Anyway, as you can probably tell, working with some of the folks at ECWise, I’ve put together a set of strawman documents, and we’ll be getting the leadership together to look at them and make changes before presenting them to the larger company. As part of it, I’m going to make a commitment that as certain things happen, we’ll move to a more inclusive design process for these things across the company.

My basic belief is that while I’m a fairly smart guy, the massed brain power at ECWise is so much smarter than I am, that the goal is to unleash it not just for our customers, but continuously for ourselves as well.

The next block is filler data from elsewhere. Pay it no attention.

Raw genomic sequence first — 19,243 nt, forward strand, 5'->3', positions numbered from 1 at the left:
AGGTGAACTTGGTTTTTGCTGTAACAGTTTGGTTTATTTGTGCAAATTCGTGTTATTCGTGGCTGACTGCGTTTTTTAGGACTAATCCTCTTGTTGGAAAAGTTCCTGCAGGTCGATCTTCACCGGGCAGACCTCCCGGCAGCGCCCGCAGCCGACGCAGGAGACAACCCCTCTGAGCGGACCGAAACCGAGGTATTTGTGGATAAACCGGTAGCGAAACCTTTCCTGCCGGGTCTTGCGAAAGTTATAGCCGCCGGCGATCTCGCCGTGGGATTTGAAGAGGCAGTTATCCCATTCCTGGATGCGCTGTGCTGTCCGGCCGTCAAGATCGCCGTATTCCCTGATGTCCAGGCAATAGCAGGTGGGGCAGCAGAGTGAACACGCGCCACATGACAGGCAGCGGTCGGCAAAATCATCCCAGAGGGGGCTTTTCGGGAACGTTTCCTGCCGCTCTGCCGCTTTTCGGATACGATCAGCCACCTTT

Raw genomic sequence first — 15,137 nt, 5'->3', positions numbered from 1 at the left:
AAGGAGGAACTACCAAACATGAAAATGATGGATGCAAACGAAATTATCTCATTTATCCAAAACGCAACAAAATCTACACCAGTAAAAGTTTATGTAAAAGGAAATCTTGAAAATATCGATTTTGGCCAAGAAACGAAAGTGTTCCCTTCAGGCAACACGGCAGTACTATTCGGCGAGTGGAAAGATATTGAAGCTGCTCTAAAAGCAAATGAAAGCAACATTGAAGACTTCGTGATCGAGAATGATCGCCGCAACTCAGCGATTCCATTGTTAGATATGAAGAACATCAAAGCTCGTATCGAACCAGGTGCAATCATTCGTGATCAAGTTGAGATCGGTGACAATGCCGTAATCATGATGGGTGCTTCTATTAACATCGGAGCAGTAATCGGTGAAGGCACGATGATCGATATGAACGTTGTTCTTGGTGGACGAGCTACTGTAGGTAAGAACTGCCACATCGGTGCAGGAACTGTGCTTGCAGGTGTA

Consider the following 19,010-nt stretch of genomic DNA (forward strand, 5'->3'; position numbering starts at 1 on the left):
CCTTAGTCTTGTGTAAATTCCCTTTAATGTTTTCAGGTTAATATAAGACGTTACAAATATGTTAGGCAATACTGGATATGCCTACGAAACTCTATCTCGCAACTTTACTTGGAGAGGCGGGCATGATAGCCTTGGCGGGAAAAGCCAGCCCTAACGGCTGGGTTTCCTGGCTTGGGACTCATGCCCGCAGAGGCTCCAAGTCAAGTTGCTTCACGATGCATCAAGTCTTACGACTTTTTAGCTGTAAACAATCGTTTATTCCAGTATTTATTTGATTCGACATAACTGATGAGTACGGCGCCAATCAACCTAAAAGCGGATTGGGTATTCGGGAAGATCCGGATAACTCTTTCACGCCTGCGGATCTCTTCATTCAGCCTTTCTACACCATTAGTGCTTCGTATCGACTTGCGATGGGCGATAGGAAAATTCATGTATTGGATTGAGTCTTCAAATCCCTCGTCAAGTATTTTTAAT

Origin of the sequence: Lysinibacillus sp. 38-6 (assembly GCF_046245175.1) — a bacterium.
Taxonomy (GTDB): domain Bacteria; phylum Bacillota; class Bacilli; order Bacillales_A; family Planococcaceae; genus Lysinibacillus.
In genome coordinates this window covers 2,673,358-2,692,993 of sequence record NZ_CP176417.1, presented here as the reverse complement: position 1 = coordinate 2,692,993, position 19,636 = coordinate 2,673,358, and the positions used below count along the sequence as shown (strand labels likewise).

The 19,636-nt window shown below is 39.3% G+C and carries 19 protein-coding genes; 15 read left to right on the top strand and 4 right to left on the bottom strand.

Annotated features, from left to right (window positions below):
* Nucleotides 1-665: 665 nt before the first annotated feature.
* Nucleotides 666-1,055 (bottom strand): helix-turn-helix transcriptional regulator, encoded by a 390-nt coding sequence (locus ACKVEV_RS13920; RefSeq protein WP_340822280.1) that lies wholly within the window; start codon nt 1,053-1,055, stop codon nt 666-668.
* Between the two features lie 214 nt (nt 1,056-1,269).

Anyway, just a quick “lift my head up and tell you what’s going on” type of post…

NY Times discusses Big Data and Analytics 

Posted by Yair Alan Griver Monday, February 13, 2012 12:36:00 PM Tag: Big Data

Now when someone asks what ECWise does, I can point them to this NY Times article for a quick overview.

Freaky Friday Management Technique 

Posted by Yair Alan Griver Thursday, January 19, 2012 12:34:00 PM

I love this blog post by Ben Horowitz. Like all great things, it is simple, understandable, and pushes the solution to those that are most affected by it. I’m a big believer in standing in someone else’s shoes – but hadn’t thought of doing it so literally.